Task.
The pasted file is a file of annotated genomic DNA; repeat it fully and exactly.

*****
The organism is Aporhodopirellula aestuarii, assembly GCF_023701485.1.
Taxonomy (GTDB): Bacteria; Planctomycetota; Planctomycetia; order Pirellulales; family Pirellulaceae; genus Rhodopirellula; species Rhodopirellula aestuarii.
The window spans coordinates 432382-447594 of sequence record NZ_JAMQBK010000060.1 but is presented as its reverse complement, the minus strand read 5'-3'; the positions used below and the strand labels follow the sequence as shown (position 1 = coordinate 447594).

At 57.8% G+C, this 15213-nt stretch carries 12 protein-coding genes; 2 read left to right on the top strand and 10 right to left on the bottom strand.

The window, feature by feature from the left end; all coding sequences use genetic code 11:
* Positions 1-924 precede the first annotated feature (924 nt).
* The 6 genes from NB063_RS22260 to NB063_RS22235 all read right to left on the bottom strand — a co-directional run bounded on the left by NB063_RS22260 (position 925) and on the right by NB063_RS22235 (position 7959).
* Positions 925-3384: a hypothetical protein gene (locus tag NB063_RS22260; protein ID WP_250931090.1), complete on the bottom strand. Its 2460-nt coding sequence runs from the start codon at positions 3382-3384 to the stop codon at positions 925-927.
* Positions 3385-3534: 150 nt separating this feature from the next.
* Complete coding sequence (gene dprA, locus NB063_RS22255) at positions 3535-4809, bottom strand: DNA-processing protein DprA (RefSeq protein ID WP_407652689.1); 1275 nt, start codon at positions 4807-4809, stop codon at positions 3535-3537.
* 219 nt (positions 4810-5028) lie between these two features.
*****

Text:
The organism is Aporhodopirellula aestuarii, assembly GCF_023701485.1.
Taxonomy (GTDB): Bacteria; Planctomycetota; Planctomycetia; order Pirellulales; family Pirellulaceae; genus Rhodopirellula; species Rhodopirellula aestuarii.
The window spans coordinates 432382-447594 of sequence record NZ_JAMQBK010000060.1 but is presented as its reverse complement, the minus strand read 5'-3'; the positions used below and the strand labels follow the sequence as shown (position 1 = coordinate 447594).

At 57.8% G+C, this 15213-nt stretch carries 12 protein-coding genes; 2 read left to right on the top strand and 10 right to left on the bottom strand.

The window, feature by feature from the left end; all coding sequences use genetic code 11:
* Positions 1-924 precede the first annotated feature (924 nt).
* The 6 genes from NB063_RS22260 to NB063_RS22235 all read right to left on the bottom strand — a co-directional run bounded on the left by NB063_RS22260 (position 925) and on the right by NB063_RS22235 (position 7959).
* Positions 925-3384: a hypothetical protein gene (locus tag NB063_RS22260; protein ID WP_250931090.1), complete on the bottom strand. Its 2460-nt coding sequence runs from the start codon at positions 3382-3384 to the stop codon at positions 925-927.
* Positions 3385-3534: 150 nt separating this feature from the next.
* Complete coding sequence (gene dprA, locus NB063_RS22255) at positions 3535-4809, bottom strand: DNA-processing protein DprA (RefSeq protein ID WP_407652689.1); 1275 nt, start codon at positions 4807-4809, stop codon at positions 3535-3537.
* 219 nt (positions 4810-5028) lie between these two features.